Dr. Michelle Riba is a clinical professor in University of Michigan’s department of Psychiatry and co-director of Workplace Mental Health Solutions at the Eisenberg Family Depression Center at the University of Michigan. She said burnout is understandable.
“We’re tired. We were hoping that things would improve by now, but we’re seeing for a variety of reasons that things are not over for us,” Riba said. “If somebody feels exhausted, not feeling like themselves, it’s important to get assessed because it’s really actually difficult to assess it in your own self.”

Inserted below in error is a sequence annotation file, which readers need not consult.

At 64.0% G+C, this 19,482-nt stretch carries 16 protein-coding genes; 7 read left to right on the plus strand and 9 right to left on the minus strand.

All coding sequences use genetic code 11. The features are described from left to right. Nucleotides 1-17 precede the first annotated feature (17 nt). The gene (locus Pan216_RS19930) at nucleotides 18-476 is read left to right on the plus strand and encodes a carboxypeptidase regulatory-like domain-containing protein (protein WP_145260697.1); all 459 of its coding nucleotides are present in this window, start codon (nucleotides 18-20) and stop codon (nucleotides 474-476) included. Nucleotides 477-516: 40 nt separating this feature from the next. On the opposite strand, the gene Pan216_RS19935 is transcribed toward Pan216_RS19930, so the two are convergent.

She recommends getting through it with basic tips like getting enough sleep, exercising, eating healthy, staying away from substances like alcohol, taking a walk, socializing with family and friends over the phone or Zoom.
For some, COVID burnout can come from an overwhelming amount of information.
“It’s important to try to identify with who you trust and try to stick with that information so you don’t get confused and throw your hands up,” Riba said.